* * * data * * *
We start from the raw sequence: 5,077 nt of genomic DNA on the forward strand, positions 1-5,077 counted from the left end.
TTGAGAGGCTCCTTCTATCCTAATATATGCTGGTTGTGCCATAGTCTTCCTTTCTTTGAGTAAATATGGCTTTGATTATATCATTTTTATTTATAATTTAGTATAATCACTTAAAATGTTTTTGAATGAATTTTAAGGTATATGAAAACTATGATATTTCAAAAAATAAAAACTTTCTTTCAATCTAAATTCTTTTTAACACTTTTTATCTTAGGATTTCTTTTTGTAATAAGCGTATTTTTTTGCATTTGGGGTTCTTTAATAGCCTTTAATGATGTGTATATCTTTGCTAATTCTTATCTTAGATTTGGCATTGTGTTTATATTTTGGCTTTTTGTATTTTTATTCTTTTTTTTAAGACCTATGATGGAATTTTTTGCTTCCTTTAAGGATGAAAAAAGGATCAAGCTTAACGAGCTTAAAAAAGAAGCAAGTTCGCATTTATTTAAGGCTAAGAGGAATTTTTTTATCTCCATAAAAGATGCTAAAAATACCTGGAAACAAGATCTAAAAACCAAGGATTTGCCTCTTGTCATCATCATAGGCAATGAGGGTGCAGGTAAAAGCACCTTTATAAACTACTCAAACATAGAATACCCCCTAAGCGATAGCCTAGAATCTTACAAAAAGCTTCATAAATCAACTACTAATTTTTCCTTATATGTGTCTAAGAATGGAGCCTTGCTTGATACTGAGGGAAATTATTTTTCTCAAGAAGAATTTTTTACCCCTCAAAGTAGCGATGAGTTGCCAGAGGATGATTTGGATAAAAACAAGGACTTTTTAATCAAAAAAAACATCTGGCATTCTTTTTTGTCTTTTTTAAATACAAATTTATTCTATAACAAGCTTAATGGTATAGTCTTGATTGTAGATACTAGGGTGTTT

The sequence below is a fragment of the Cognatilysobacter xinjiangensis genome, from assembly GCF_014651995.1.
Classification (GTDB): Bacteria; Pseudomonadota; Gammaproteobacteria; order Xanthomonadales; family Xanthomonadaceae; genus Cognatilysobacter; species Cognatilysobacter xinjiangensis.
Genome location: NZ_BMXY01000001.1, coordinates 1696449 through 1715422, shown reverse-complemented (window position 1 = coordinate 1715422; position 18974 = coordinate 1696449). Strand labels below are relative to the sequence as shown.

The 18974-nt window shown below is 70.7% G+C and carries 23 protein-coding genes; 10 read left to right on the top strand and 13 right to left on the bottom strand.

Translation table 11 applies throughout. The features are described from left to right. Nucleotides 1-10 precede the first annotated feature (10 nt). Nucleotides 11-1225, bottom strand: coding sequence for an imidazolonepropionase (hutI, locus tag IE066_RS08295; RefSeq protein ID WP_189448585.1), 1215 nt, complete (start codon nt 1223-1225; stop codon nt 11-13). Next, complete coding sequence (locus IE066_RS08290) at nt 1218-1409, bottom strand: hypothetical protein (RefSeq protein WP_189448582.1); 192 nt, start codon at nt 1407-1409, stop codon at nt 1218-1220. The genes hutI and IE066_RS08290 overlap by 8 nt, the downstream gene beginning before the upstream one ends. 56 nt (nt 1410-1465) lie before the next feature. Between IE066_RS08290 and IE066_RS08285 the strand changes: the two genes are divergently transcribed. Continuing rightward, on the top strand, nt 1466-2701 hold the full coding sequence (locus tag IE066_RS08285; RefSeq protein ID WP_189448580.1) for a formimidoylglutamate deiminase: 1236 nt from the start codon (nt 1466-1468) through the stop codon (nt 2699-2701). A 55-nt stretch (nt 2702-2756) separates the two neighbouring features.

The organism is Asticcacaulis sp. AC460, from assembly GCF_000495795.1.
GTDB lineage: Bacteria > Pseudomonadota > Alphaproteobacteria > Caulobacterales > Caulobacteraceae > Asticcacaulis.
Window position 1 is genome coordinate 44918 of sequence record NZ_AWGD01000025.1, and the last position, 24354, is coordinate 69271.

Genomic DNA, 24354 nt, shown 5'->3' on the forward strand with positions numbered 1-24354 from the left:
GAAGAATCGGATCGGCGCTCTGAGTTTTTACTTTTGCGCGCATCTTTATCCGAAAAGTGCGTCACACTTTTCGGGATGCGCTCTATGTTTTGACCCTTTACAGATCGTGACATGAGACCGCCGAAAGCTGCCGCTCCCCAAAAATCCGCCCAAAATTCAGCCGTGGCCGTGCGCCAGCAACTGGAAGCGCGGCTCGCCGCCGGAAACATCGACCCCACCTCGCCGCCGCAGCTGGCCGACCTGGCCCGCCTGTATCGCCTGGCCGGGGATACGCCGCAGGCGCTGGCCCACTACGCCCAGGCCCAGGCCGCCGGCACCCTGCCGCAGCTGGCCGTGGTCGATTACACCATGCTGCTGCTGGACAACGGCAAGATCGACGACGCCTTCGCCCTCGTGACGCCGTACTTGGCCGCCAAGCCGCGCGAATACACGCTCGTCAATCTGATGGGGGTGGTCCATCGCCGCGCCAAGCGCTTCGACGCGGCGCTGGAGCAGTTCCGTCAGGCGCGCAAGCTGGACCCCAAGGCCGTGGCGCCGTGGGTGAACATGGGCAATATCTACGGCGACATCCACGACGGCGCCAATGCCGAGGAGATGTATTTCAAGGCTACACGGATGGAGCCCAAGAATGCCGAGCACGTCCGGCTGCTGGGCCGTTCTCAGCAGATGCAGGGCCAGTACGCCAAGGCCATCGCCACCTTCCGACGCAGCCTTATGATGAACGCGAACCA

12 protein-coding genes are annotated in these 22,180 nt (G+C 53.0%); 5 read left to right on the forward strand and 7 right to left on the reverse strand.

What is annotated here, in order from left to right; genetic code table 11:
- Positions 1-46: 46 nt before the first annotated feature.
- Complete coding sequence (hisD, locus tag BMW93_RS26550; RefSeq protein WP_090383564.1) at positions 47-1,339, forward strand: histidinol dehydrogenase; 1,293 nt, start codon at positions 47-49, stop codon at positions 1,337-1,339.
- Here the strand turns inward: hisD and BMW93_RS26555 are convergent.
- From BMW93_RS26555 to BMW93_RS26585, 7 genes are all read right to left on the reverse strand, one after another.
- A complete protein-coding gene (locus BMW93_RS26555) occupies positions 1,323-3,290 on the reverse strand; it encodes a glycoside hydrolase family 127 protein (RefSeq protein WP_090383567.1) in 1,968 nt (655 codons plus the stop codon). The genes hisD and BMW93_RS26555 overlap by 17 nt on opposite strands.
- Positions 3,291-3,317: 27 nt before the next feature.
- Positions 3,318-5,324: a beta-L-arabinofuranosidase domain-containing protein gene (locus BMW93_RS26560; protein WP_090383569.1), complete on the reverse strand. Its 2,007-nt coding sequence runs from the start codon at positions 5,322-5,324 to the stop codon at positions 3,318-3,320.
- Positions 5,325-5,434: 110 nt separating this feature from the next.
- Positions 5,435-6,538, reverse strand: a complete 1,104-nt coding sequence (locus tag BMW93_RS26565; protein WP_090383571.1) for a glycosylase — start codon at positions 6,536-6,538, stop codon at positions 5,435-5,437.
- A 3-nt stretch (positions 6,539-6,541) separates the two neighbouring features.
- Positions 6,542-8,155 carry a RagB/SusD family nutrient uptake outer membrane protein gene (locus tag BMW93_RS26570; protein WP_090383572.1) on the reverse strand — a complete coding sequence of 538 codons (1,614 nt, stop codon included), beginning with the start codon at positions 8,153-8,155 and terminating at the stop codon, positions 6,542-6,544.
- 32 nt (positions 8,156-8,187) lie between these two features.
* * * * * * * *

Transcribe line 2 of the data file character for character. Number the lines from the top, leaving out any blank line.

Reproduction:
TTGAGAGGCTCCTTCTATCCTAATATATGCTGGTTGTGCCATAGTCTTCCTTTCTTTGAGTAAATATGGCTTTGATTATATCATTTTTATTTATAATTTAGTATAATCACTTAAAATGTTTTTGAATGAATTTTAAGGTATATGAAAACTATGATATTTCAAAAAATAAAAACTTTCTTTCAATCTAAATTCTTTTTAACACTTTTTATCTTAGGATTTCTTTTTGTAATAAGCGTATTTTTTTGCATTTGGGGTTCTTTAATAGCCTTTAATGATGTGTATATCTTTGCTAATTCTTATCTTAGATTTGGCATTGTGTTTATATTTTGGCTTTTTGTATTTTTATTCTTTTTTTTAAGACCTATGATGGAATTTTTTGCTTCCTTTAAGGATGAAAAAAGGATCAAGCTTAACGAGCTTAAAAAAGAAGCAAGTTCGCATTTATTTAAGGCTAAGAGGAATTTTTTTATCTCCATAAAAGATGCTAAAAATACCTGGAAACAAGATCTAAAAACCAAGGATTTGCCTCTTGTCATCATCATAGGCAATGAGGGTGCAGGTAAAAGCACCTTTATAAACTACTCAAACATAGAATACCCCCTAAGCGATAGCCTAGAATCTTACAAAAAGCTTCATAAATCAACTACTAATTTTTCCTTATATGTGTCTAAGAATGGAGCCTTGCTTGATACTGAGGGAAATTATTTTTCTCAAGAAGAATTTTTTACCCCTCAAAGTAGCGATGAGTTGCCAGAGGATGATTTGGATAAAAACAAGGACTTTTTAATCAAAAAAAACATCTGGCATTCTTTTTTGTCTTTTTTAAATACAAATTTATTCTATAACAAGCTTAATGGTATAGTCTTGATTGTAGATACTAGGGTGTTT